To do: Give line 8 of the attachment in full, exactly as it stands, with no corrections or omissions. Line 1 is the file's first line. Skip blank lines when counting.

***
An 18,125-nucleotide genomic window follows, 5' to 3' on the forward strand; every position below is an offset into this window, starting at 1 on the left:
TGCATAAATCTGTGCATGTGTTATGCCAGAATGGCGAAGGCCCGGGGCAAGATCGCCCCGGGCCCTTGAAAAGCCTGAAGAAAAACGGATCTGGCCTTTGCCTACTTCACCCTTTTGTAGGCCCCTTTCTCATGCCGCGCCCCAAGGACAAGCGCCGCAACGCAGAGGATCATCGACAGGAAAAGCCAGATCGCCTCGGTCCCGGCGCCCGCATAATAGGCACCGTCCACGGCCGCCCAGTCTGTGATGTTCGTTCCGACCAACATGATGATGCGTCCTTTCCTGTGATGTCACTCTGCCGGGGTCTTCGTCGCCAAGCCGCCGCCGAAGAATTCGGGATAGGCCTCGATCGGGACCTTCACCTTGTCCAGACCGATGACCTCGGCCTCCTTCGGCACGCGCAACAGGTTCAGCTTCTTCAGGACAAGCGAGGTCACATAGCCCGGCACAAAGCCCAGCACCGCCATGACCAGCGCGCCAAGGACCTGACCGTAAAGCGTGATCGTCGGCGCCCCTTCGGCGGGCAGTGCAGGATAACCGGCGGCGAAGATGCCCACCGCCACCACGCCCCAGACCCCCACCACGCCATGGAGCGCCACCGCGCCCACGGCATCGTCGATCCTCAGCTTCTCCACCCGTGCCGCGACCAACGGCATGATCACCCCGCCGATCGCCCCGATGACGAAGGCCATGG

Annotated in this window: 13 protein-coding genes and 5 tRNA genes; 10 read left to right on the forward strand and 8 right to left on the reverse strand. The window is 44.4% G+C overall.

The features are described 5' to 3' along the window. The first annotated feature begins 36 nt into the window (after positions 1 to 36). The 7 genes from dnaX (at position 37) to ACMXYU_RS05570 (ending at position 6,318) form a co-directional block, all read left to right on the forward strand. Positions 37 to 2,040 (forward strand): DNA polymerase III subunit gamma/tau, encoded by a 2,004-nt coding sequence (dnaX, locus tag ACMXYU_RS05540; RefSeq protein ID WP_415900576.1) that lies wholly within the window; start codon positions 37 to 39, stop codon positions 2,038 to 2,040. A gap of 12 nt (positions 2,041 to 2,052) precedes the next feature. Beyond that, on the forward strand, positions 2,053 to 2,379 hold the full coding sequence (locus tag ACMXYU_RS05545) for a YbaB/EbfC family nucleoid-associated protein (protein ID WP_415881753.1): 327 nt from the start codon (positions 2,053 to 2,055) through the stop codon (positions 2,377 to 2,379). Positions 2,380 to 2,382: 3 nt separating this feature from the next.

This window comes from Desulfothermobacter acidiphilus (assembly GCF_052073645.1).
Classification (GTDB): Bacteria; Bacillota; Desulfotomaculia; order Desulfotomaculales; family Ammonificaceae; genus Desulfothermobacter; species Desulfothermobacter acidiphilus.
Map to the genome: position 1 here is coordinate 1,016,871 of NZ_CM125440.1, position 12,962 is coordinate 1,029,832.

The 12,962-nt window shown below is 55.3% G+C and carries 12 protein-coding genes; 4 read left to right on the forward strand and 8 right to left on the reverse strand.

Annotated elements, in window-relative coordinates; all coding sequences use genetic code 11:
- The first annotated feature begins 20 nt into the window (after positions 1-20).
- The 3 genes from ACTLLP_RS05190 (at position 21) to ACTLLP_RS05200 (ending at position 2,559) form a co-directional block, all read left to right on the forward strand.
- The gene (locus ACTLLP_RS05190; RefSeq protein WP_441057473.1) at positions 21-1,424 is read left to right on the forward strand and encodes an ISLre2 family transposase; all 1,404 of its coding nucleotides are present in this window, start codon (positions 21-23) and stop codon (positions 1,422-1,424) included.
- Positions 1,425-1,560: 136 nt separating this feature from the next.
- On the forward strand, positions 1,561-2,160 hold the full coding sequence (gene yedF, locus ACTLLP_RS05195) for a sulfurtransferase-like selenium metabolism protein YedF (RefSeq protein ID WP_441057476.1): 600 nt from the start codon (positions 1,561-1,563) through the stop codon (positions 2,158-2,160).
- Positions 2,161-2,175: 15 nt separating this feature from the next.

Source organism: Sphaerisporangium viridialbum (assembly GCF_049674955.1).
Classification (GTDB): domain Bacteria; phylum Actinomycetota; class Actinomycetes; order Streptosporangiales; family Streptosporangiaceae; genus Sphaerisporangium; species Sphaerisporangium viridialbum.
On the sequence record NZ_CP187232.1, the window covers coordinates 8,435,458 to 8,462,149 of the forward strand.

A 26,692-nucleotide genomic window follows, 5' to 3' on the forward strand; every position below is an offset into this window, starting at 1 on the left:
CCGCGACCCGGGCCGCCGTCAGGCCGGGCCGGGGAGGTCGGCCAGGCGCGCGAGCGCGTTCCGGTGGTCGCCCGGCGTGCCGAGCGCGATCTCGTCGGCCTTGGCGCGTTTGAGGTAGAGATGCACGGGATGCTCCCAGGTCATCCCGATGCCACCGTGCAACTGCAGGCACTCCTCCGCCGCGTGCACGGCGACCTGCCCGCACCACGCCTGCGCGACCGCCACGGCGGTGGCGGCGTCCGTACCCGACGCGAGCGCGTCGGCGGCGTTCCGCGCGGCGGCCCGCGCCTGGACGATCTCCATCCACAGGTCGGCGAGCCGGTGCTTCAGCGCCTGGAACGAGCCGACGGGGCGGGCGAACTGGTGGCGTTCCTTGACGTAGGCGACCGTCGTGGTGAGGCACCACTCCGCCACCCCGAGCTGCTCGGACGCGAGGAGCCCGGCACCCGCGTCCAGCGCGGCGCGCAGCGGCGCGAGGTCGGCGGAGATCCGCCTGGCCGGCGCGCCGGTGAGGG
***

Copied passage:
The 12,962-nt window shown below is 55.3% G+C and carries 12 protein-coding genes; 4 read left to right on the forward strand and 8 right to left on the reverse strand.